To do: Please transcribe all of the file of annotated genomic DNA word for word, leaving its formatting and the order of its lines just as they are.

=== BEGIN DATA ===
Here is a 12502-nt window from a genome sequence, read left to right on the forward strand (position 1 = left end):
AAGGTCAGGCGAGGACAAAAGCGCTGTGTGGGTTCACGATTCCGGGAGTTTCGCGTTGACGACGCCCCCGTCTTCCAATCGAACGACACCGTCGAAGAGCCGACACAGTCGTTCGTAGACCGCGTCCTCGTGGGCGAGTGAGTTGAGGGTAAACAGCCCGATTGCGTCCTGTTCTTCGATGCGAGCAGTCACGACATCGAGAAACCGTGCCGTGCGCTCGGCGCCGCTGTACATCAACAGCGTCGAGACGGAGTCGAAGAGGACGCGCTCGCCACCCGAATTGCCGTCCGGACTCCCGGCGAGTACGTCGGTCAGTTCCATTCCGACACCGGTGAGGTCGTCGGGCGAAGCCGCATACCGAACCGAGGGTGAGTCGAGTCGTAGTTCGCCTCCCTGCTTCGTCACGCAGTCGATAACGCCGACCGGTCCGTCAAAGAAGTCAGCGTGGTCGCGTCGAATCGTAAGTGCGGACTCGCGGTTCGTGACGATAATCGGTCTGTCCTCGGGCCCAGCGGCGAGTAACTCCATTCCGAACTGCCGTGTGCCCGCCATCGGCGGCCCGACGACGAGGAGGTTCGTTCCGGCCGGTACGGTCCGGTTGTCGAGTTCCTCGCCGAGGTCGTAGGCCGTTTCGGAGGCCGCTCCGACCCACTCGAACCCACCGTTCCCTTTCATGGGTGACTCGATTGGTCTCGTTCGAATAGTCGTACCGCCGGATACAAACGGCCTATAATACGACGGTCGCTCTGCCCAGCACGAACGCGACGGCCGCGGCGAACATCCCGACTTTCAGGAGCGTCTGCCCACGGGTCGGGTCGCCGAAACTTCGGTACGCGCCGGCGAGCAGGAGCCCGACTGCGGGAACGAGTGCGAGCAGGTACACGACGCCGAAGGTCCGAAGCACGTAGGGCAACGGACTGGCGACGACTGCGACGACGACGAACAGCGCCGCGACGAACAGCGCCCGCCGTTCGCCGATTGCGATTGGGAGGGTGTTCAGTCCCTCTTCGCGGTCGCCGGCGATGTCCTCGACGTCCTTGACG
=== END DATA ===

Here is a 12502-nt window from a genome sequence, read left to right on the forward strand (position 1 = left end):
AAGGTCAGGCGAGGACAAAAGCGCTGTGTGGGTTCACGATTCCGGGAGTTTCGCGTTGACGACGCCCCCGTCTTCCAATCGAACGACACCGTCGAAGAGCCGACACAGTCGTTCGTAGACCGCGTCCTCGTGGGCGAGTGAGTTGAGGGTAAACAGCCCGATTGCGTCCTGTTCTTCGATGCGAGCAGTCACGACATCGAGAAACCGTGCCGTGCGCTCGGCGCCGCTGTACATCAACAGCGTCGAGACGGAGTCGAAGAGGACGCGCTCGCCACCCGAATTGCCGTCCGGACTCCCGGCGAGTACGTCGGTCAGTTCCATTCCGACACCGGTGAGGTCGTCGGGCGAAGCCGCATACCGAACCGAGGGTGAGTCGAGTCGTAGTTCGCCTCCCTGCTTCGTCACGCAGTCGATAACGCCGACCGGTCCGTCAAAGAAGTCAGCGTGGTCGCGTCGAATCGTAAGTGCGGACTCGCGGTTCGTGACGATAATCGGTCTGTCCTCGGGCCCAGCGGCGAGTAACTCCATTCCGAACTGCCGTGTGCCCGCCATCGGCGGCCCGACGACGAGGAGGTTCGTTCCGGCCGGTACGGTCCGGTTGTCGAGTTCCTCGCCGAGGTCGTAGGCCGTTTCGGAGGCCGCTCCGACCCACTCGAACCCACCGTTCCCTTTCATGGGTGACTCGATTGGTCTCGTTCGAATAGTCGTACCGCCGGATACAAACGGCCTATAATACGACGGTCGCTCTGCCCAGCACGAACGCGACGGCCGCGGCGAACATCCCGACTTTCAGGAGCGTCTGCCCACGGGTCGGGTCGCCGAAACTTCGGTACGCGCCGGCGAGCAGGAGCCCGACTGCGGGAACGAGTGCGAGCAGGTACACGACGCCGAAGGTCCGAAGCACGTAGGGCAACGGACTGGCGACGACTGCGACGACGACGAACAGCGCCGCGACGAACAGCGCCCGCCGTTCGCCGATTGCGATTGGGAGGGTGTTCAGTCCCTCTTCGCGGTCGCCGGCGATGTCCTCGACGTCCTTGACG